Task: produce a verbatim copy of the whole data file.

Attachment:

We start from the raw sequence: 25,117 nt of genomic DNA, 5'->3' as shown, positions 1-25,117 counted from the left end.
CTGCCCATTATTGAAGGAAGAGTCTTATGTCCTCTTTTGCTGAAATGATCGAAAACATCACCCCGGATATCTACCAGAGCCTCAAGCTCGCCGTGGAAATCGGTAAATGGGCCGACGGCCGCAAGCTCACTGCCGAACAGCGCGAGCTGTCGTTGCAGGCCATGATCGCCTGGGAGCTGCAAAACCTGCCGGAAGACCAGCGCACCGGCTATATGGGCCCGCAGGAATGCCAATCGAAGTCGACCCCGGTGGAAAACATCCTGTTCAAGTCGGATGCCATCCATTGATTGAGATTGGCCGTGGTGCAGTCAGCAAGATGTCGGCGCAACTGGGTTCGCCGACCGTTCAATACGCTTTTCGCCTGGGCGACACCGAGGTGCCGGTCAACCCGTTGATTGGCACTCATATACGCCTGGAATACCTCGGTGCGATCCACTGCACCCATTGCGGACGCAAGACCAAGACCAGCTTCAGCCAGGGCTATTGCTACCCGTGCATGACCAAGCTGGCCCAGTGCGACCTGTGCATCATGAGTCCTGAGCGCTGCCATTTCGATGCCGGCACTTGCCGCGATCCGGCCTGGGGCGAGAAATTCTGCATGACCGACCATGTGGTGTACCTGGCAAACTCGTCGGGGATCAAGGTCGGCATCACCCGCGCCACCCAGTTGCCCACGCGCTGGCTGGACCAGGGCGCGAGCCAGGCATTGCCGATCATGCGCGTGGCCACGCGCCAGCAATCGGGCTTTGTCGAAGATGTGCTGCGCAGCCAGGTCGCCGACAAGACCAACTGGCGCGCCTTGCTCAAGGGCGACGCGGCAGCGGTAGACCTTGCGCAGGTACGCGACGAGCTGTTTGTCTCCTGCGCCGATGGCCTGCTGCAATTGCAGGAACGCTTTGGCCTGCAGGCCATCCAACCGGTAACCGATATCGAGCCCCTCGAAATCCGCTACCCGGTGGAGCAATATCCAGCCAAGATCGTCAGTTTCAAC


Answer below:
We start from the raw sequence: 25,117 nt of genomic DNA, 5'->3' as shown, positions 1-25,117 counted from the left end.
CTGCCCATTATTGAAGGAAGAGTCTTATGTCCTCTTTTGCTGAAATGATCGAAAACATCACCCCGGATATCTACCAGAGCCTCAAGCTCGCCGTGGAAATCGGTAAATGGGCCGACGGCCGCAAGCTCACTGCCGAACAGCGCGAGCTGTCGTTGCAGGCCATGATCGCCTGGGAGCTGCAAAACCTGCCGGAAGACCAGCGCACCGGCTATATGGGCCCGCAGGAATGCCAATCGAAGTCGACCCCGGTGGAAAACATCCTGTTCAAGTCGGATGCCATCCATTGATTGAGATTGGCCGTGGTGCAGTCAGCAAGATGTCGGCGCAACTGGGTTCGCCGACCGTTCAATACGCTTTTCGCCTGGGCGACACCGAGGTGCCGGTCAACCCGTTGATTGGCACTCATATACGCCTGGAATACCTCGGTGCGATCCACTGCACCCATTGCGGACGCAAGACCAAGACCAGCTTCAGCCAGGGCTATTGCTACCCGTGCATGACCAAGCTGGCCCAGTGCGACCTGTGCATCATGAGTCCTGAGCGCTGCCATTTCGATGCCGGCACTTGCCGCGATCCGGCCTGGGGCGAGAAATTCTGCATGACCGACCATGTGGTGTACCTGGCAAACTCGTCGGGGATCAAGGTCGGCATCACCCGCGCCACCCAGTTGCCCACGCGCTGGCTGGACCAGGGCGCGAGCCAGGCATTGCCGATCATGCGCGTGGCCACGCGCCAGCAATCGGGCTTTGTCGAAGATGTGCTGCGCAGCCAGGTCGCCGACAAGACCAACTGGCGCGCCTTGCTCAAGGGCGACGCGGCAGCGGTAGACCTTGCGCAGGTACGCGACGAGCTGTTTGTCTCCTGCGCCGATGGCCTGCTGCAATTGCAGGAACGCTTTGGCCTGCAGGCCATCCAACCGGTAACCGATATCGAGCCCCTCGAAATCCGCTACCCGGTGGAGCAATATCCAGCCAAGATCGTCAGTTTCAAC